FLINT TWP.— Most everyone agrees that many township roads need repair but township board members almost unanimously agree that taking money from the general fund to fix them is not a good idea.
As a result, two road-repair proposals failed last week. One rejected proposal was a joint funding project on West Maple Road and the other was a previously rejected request for repairs on Graham Road.
Supervisor Karyn Miller noted that the township’s remaining road millage funds are already committed to other projects. The ten-year millage fund expires at the end of the year and was not approved for renewal by voters in the May 5 election.
Mundy Township Supervisor David L. Guigear requested that the township share costs for pavement repairs and chip seal on W. Maple Road between Soya Avenue and Linden Road. The estimated cost of the project is about $49,417 with the road commission picking up half the cost using 50/50 matching funds and the two townships each responsible for about $12,354 for the project.
The board voted 5-2 not to approve the proposal, with Miller and Trustee Frank Kasle supporting it.
Barb Vert noted that work was last done on that section of road in 2009 or 2010 and is not holding up. She also said she has noticed that another road she travels daily was repaired less than a year ago and is already shredding.
“I am not sure what we are paying for,” Vert said.”They are not lasting. I don’t support this coming out of the general fund. I think once we start doing that we just keep digging and digging.”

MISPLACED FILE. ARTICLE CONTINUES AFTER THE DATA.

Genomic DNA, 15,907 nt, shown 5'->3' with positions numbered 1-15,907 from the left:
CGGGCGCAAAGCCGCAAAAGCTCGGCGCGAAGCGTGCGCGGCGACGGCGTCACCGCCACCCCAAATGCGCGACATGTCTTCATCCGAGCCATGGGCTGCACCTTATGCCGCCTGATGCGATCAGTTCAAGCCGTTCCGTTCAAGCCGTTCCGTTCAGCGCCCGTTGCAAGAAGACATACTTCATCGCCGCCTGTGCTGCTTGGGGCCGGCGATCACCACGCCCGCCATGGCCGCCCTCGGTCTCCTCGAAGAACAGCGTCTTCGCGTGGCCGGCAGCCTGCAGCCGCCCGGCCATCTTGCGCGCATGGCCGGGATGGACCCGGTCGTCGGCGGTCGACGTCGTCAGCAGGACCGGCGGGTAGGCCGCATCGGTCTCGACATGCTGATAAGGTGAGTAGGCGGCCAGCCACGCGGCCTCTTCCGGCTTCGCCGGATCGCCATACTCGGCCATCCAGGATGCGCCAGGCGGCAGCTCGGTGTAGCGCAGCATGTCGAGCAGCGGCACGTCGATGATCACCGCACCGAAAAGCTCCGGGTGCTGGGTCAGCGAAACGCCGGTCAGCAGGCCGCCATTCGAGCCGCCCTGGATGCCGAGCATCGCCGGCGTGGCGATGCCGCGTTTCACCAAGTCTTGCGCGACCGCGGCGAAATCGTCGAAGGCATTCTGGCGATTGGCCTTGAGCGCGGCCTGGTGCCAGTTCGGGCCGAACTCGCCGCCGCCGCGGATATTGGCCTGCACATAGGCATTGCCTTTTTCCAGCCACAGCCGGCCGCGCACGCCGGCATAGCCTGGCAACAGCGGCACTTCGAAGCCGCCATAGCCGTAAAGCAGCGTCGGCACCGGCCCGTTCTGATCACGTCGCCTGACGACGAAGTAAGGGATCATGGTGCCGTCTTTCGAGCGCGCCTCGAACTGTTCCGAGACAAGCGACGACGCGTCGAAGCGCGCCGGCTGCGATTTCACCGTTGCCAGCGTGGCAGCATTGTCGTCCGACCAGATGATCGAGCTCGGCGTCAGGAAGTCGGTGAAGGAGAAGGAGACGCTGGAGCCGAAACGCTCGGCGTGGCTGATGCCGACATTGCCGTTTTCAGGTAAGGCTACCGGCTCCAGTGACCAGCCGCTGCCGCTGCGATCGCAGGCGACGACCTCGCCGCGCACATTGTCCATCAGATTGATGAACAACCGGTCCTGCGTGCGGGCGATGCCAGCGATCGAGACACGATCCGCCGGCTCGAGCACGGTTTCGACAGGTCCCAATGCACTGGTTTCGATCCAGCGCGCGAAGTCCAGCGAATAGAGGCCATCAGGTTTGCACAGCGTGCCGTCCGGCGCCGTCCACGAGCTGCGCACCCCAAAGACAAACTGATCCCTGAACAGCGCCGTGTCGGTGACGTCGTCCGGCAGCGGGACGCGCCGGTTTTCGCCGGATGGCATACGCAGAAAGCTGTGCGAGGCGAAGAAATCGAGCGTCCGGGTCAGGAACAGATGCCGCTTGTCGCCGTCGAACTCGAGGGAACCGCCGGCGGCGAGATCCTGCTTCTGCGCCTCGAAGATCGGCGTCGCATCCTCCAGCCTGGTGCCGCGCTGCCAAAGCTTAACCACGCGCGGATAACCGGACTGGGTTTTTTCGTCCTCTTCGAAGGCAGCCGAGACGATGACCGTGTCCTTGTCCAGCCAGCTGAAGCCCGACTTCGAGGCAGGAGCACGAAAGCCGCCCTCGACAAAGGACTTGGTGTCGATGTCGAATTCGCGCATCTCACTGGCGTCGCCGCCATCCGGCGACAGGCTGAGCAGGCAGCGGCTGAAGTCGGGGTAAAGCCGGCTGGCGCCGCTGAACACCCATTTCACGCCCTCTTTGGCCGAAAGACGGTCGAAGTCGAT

Trustee Belenda Parker agreed.
“I feel we don’t need to start tapping into our cash reserves,’” she said. “We will be right back in the situation before (budget shortage). We should be careful about items paid out of general funds that are not budgeted for.”
Miller said that the general fund, same as the road millage fund, are all taxpayers money. Road repairs are a good way to spend it, she said.
“We have poor roads and no one else is going to pay to fix them.” Graham Road is one of them. A milling and paving project presented to the board last month targeted sections south and north of Corunna Road at an estimated cost of $168,001. The township would have to foot the entire bill out of its general fund. A motion for approval died for lack of a second.
But because there is no more money in the road millage fund, the township’s Road Advisory Committee urged Miller to bring the Graham Road proposal back to the board this month for reconsideration. Her motion again failed to muster support.
Kasle said the board should devote its energy to getting the township’s road millage renewal on the November ballot.
“We need this to keep our roads in good shape,” he said, noting that he opposed placing it on the May ballot with the controversial state roads proposal that voters soundly rejected.
Township Clerk Marsha Binelli also suggested that the board get to work on getting the township’s ten-year road millage renewed in the November election.